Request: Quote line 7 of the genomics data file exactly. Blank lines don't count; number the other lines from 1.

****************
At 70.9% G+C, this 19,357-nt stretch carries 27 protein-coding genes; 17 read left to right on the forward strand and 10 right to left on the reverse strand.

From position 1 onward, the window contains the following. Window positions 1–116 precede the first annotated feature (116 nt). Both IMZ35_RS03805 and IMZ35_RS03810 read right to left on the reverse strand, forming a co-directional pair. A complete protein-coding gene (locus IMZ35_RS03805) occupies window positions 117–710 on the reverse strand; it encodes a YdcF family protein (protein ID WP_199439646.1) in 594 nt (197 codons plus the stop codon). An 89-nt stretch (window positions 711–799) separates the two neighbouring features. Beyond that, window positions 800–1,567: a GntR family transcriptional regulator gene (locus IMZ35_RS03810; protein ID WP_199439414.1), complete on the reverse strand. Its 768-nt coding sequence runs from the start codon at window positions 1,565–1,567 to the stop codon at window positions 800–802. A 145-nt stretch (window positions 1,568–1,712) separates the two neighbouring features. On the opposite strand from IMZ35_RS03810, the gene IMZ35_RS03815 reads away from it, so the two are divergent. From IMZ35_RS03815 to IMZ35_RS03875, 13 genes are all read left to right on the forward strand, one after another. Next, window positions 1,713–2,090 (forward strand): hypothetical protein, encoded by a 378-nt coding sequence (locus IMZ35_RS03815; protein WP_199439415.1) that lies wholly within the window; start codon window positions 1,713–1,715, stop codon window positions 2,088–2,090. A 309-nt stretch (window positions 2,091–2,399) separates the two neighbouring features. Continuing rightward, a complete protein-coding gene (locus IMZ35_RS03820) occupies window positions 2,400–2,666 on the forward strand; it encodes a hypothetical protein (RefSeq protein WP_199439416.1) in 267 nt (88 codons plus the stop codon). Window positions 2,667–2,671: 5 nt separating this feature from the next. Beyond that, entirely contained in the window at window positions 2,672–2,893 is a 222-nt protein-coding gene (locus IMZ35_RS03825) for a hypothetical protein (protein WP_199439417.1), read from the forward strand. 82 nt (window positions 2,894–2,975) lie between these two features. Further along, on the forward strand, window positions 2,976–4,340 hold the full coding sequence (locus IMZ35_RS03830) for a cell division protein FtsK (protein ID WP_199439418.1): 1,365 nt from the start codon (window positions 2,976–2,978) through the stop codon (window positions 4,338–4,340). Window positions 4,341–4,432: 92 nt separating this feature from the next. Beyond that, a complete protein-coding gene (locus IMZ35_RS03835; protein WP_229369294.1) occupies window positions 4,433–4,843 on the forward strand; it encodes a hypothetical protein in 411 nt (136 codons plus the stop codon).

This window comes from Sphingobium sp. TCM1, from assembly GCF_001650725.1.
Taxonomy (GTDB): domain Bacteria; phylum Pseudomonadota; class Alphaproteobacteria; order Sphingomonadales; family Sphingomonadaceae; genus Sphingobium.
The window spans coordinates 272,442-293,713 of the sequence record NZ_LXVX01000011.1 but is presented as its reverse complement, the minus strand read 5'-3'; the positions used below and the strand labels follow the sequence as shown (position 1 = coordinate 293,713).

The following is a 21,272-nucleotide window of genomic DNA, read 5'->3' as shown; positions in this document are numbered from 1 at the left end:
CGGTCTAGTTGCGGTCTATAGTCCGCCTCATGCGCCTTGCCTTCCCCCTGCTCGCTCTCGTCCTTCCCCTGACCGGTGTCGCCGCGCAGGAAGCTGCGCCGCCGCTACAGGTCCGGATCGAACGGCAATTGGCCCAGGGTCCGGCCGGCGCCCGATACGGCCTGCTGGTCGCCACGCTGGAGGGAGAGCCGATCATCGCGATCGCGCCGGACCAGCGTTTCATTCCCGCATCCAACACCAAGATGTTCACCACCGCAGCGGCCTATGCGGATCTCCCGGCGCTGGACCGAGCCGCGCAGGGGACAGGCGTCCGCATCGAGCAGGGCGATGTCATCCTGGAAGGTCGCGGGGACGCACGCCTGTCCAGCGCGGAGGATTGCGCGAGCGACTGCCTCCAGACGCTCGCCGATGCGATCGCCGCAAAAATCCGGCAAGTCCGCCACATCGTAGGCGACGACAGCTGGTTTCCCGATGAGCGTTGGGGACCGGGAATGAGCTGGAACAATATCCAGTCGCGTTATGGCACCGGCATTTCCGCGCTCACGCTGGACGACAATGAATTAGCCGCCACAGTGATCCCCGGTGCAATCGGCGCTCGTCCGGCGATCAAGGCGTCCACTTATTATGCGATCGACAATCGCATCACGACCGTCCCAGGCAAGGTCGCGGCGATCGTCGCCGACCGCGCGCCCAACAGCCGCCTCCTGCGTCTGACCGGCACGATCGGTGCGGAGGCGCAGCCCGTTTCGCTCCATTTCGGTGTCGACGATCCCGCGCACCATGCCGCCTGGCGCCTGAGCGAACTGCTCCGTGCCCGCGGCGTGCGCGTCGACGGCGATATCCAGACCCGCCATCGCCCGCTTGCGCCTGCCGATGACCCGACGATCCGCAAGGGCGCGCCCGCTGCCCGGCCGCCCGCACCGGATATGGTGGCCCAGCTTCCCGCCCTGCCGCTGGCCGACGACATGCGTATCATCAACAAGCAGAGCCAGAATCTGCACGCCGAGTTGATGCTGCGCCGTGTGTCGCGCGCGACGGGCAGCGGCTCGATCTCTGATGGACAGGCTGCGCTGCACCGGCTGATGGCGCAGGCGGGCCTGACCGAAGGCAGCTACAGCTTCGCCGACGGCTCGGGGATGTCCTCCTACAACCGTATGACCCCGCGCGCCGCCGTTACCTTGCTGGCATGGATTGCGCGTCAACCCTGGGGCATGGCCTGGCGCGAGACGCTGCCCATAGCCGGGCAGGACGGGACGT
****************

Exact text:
CGGTCTAGTTGCGGTCTATAGTCCGCCTCATGCGCCTTGCCTTCCCCCTGCTCGCTCTCGTCCTTCCCCTGACCGGTGTCGCCGCGCAGGAAGCTGCGCCGCCGCTACAGGTCCGGATCGAACGGCAATTGGCCCAGGGTCCGGCCGGCGCCCGATACGGCCTGCTGGTCGCCACGCTGGAGGGAGAGCCGATCATCGCGATCGCGCCGGACCAGCGTTTCATTCCCGCATCCAACACCAAGATGTTCACCACCGCAGCGGCCTATGCGGATCTCCCGGCGCTGGACCGAGCCGCGCAGGGGACAGGCGTCCGCATCGAGCAGGGCGATGTCATCCTGGAAGGTCGCGGGGACGCACGCCTGTCCAGCGCGGAGGATTGCGCGAGCGACTGCCTCCAGACGCTCGCCGATGCGATCGCCGCAAAAATCCGGCAAGTCCGCCACATCGTAGGCGACGACAGCTGGTTTCCCGATGAGCGTTGGGGACCGGGAATGAGCTGGAACAATATCCAGTCGCGTTATGGCACCGGCATTTCCGCGCTCACGCTGGACGACAATGAATTAGCCGCCACAGTGATCCCCGGTGCAATCGGCGCTCGTCCGGCGATCAAGGCGTCCACTTATTATGCGATCGACAATCGCATCACGACCGTCCCAGGCAAGGTCGCGGCGATCGTCGCCGACCGCGCGCCCAACAGCCGCCTCCTGCGTCTGACCGGCACGATCGGTGCGGAGGCGCAGCCCGTTTCGCTCCATTTCGGTGTCGACGATCCCGCGCACCATGCCGCCTGGCGCCTGAGCGAACTGCTCCGTGCCCGCGGCGTGCGCGTCGACGGCGATATCCAGACCCGCCATCGCCCGCTTGCGCCTGCCGATGACCCGACGATCCGCAAGGGCGCGCCCGCTGCCCGGCCGCCCGCACCGGATATGGTGGCCCAGCTTCCCGCCCTGCCGCTGGCCGACGACATGCGTATCATCAACAAGCAGAGCCAGAATCTGCACGCCGAGTTGATGCTGCGCCGTGTGTCGCGCGCGACGGGCAGCGGCTCGATCTCTGATGGACAGGCTGCGCTGCACCGGCTGATGGCGCAGGCGGGCCTGACCGAAGGCAGCTACAGCTTCGCCGACGGCTCGGGGATGTCCTCCTACAACCGTATGACCCCGCGCGCCGCCGTTACCTTGCTGGCATGGATTGCGCGTCAACCCTGGGGCATGGCCTGGCGCGAGACGCTGCCCATAGCCGGGCAGGACGGGACGT